As a head teacher of two primary schools in East London, I was recently asked to present a ‘practitioner’s’ response to a recent report published by the Durham Commission on Creativity and Education, and I was very pleased to do so.
The place of creativity in our education system is a conversation where I believe we have to keep the fire burning. There is sufficient evidence to indicate that as a country, England is falling behind education systems around the world where the development of creativity and critical thinking in students is taking centre stage. As a head teacher, I’m also aware that my view on the importance of developing creative thinking is not reflected in all schools, and certainly not sufficiently reflected within levers of government policy, such as the National Curriculum or the recently revised OFSTED Inspection Framework.
A quick glance through the history of education demonstrates that there has been momentum within our education system to develop creativity through the curriculum. In 1999, the Robinson Report encouraged us to consider a national strategy for creative and cultural education. I still believe that we need to develop a national strategy that facilitates and supports school leaders and teachers to foster creative and critical thinking. 2009 saw the implementation of Personal Learning and Thinking skills (PLTs), which marked a significant shift away from a curriculum dominated by knowledge toward one which also seeks to promote wider skills. Now we have the Durham Commission on Creativity in Education (2019), which aims to identify ways in which creativity and creative thinking can play a larger part in the lives of young people.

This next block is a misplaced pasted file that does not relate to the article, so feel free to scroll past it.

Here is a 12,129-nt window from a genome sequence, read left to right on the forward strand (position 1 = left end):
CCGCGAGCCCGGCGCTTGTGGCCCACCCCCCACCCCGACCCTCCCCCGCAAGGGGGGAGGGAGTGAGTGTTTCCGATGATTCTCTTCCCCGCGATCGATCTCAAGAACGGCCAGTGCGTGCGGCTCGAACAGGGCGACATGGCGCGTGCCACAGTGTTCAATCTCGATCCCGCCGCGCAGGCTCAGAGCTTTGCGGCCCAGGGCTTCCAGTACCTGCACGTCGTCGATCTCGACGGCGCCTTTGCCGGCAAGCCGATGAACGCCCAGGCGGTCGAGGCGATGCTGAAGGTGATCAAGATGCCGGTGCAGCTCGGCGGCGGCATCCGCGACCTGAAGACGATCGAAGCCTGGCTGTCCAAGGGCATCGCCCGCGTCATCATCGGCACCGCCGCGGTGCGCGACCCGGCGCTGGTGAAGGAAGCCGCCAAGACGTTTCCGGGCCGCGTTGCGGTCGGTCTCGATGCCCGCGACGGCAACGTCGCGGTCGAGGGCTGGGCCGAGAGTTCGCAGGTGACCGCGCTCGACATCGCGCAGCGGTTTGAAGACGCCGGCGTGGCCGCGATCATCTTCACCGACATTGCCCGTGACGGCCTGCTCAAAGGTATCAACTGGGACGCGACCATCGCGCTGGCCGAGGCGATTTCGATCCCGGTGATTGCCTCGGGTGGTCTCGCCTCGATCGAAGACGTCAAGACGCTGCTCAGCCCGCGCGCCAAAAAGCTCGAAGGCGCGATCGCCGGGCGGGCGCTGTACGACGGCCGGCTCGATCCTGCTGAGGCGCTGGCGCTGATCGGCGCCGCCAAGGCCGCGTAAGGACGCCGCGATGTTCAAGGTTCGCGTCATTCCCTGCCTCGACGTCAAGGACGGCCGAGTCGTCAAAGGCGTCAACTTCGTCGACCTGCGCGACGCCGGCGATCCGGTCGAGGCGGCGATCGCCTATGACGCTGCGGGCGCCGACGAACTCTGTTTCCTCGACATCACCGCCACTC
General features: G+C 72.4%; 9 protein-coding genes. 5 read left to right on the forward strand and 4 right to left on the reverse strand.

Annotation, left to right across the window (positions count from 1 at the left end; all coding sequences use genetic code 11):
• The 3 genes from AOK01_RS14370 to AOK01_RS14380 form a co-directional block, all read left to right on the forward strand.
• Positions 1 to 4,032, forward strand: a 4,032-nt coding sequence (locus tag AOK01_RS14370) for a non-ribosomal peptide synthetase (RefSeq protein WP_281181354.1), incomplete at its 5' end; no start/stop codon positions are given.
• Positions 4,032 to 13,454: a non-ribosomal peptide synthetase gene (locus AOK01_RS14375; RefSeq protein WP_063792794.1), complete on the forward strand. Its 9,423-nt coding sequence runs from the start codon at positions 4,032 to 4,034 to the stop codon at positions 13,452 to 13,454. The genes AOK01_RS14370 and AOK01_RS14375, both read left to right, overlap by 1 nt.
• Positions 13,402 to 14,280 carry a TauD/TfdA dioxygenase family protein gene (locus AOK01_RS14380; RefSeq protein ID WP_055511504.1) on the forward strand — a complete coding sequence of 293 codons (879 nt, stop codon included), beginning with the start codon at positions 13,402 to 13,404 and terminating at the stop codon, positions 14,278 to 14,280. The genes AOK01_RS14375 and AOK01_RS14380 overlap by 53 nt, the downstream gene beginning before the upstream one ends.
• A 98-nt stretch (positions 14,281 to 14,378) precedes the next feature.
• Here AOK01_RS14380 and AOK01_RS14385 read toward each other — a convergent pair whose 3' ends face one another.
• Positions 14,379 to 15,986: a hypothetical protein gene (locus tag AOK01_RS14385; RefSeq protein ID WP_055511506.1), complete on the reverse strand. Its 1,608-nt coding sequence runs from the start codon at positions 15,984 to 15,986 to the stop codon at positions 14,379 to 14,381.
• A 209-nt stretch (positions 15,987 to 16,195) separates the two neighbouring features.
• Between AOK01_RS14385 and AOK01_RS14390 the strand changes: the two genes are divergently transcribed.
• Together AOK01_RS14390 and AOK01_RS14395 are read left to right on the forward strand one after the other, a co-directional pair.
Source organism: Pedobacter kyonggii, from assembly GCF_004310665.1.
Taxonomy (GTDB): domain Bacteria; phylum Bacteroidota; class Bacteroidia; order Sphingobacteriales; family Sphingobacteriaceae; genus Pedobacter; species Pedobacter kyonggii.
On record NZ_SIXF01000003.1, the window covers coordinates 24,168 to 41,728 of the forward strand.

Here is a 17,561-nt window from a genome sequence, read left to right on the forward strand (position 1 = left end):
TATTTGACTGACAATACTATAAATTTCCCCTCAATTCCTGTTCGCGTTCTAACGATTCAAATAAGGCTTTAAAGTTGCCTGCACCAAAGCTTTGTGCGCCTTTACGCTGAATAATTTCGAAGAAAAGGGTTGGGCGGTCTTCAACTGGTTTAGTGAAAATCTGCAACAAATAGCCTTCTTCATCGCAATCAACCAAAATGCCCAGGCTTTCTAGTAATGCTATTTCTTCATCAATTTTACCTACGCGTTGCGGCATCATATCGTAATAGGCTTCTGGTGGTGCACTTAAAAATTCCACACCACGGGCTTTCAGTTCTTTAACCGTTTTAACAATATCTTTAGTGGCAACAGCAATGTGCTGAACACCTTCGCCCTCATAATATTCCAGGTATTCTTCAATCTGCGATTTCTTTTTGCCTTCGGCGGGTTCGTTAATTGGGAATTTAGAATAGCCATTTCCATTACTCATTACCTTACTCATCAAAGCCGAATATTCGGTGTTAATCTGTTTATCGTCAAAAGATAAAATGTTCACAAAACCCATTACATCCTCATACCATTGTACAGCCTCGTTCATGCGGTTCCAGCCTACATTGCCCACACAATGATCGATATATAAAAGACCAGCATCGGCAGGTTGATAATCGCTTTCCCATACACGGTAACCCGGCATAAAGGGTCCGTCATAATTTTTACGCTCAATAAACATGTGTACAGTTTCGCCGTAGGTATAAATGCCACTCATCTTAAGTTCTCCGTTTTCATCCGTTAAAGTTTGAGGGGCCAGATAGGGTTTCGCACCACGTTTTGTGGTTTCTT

So, what does this mean for us in schools? Not a lot right now. As many education systems across the world are investigating pedagogies and the effective assessment of creative thinking skills through the curriculum, we seem to have moved towards a system that values the acquisition of knowledge. The acquisition of knowledge is very important for students, but this must be balanced alongside the acquisition and development of creative thinking skills.
The way school leaders are encouraged to lead their schools is heavily dominated by an accountability system that values outcomes in national tests (at the expense of wider personal and social development) within a rigid inspection system. School leaders face immense pressure to lead their schools according to the demands of the inspection framework. My most recent experiences with OFSTED Inspectors have indicated to me that knowledge acquisition is valued more than creative thinking. The mantra of ‘Know more, Remember more’ is central and the word ‘creativity’ seems to be disregarded.
I will illustrate this with a straightforward example. I’m currently headteacher of a five-form entry primary school and before I arrived, the school had been graded “Requires Improvement” by OFSTED. I’ve been head teacher of three schools, and one of the first things I’ve done at each is introduce what we call the ‘Creative Curriculum.’ This curriculum enabled my first school to become one of the highest performing schools in London – basically, we teach in a way that develops children academically while also developing their motivation, curiosity, and critical thinking skills. We recently hosted an advisory visit from current OFSTED inspectors. When we introduced our creative curriculum, the title alone stopped one particular inspector in his tracks. He signaled for my Curriculum Lead to stop talking, explaining that the word ‘creative’ made ‘alarm bells’ ring in his head. He is not the only inspector who has given us similar feedback. As an experienced head teacher, I may be able to withstand the external pressures facing our schools – but many school leaders will not.